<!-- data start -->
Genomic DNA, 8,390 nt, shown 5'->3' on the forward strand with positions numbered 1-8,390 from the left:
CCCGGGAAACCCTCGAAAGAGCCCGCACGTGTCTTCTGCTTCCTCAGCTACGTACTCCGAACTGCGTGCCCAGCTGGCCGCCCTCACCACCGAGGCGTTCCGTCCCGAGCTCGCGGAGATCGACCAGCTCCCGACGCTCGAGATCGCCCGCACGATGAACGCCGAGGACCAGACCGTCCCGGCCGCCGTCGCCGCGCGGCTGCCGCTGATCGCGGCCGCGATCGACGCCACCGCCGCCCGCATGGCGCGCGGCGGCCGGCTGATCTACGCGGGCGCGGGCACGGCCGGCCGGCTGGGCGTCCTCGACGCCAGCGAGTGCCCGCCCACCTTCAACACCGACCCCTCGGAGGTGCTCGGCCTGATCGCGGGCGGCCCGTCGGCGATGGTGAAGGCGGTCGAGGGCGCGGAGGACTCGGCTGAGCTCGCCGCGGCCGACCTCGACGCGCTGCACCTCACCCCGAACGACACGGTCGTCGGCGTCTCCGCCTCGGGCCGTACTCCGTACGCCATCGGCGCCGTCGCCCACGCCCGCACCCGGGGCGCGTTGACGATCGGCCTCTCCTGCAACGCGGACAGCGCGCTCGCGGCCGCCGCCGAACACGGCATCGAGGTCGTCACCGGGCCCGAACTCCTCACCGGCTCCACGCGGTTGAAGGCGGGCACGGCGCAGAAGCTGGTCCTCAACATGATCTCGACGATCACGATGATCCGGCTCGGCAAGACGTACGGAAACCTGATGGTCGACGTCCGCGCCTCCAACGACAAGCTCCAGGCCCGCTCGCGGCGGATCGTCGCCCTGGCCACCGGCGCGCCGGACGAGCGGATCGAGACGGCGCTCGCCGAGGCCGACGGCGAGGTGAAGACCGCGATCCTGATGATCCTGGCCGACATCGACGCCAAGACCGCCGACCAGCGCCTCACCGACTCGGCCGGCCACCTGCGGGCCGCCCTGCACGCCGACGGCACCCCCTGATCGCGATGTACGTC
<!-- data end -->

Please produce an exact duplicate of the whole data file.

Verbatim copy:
Genomic DNA, 8,390 nt, shown 5'->3' on the forward strand with positions numbered 1-8,390 from the left:
CCCGGGAAACCCTCGAAAGAGCCCGCACGTGTCTTCTGCTTCCTCAGCTACGTACTCCGAACTGCGTGCCCAGCTGGCCGCCCTCACCACCGAGGCGTTCCGTCCCGAGCTCGCGGAGATCGACCAGCTCCCGACGCTCGAGATCGCCCGCACGATGAACGCCGAGGACCAGACCGTCCCGGCCGCCGTCGCCGCGCGGCTGCCGCTGATCGCGGCCGCGATCGACGCCACCGCCGCCCGCATGGCGCGCGGCGGCCGGCTGATCTACGCGGGCGCGGGCACGGCCGGCCGGCTGGGCGTCCTCGACGCCAGCGAGTGCCCGCCCACCTTCAACACCGACCCCTCGGAGGTGCTCGGCCTGATCGCGGGCGGCCCGTCGGCGATGGTGAAGGCGGTCGAGGGCGCGGAGGACTCGGCTGAGCTCGCCGCGGCCGACCTCGACGCGCTGCACCTCACCCCGAACGACACGGTCGTCGGCGTCTCCGCCTCGGGCCGTACTCCGTACGCCATCGGCGCCGTCGCCCACGCCCGCACCCGGGGCGCGTTGACGATCGGCCTCTCCTGCAACGCGGACAGCGCGCTCGCGGCCGCCGCCGAACACGGCATCGAGGTCGTCACCGGGCCCGAACTCCTCACCGGCTCCACGCGGTTGAAGGCGGGCACGGCGCAGAAGCTGGTCCTCAACATGATCTCGACGATCACGATGATCCGGCTCGGCAAGACGTACGGAAACCTGATGGTCGACGTCCGCGCCTCCAACGACAAGCTCCAGGCCCGCTCGCGGCGGATCGTCGCCCTGGCCACCGGCGCGCCGGACGAGCGGATCGAGACGGCGCTCGCCGAGGCCGACGGCGAGGTGAAGACCGCGATCCTGATGATCCTGGCCGACATCGACGCCAAGACCGCCGACCAGCGCCTCACCGACTCGGCCGGCCACCTGCGGGCCGCCCTGCACGCCGACGGCACCCCCTGATCGCGATGTACGTC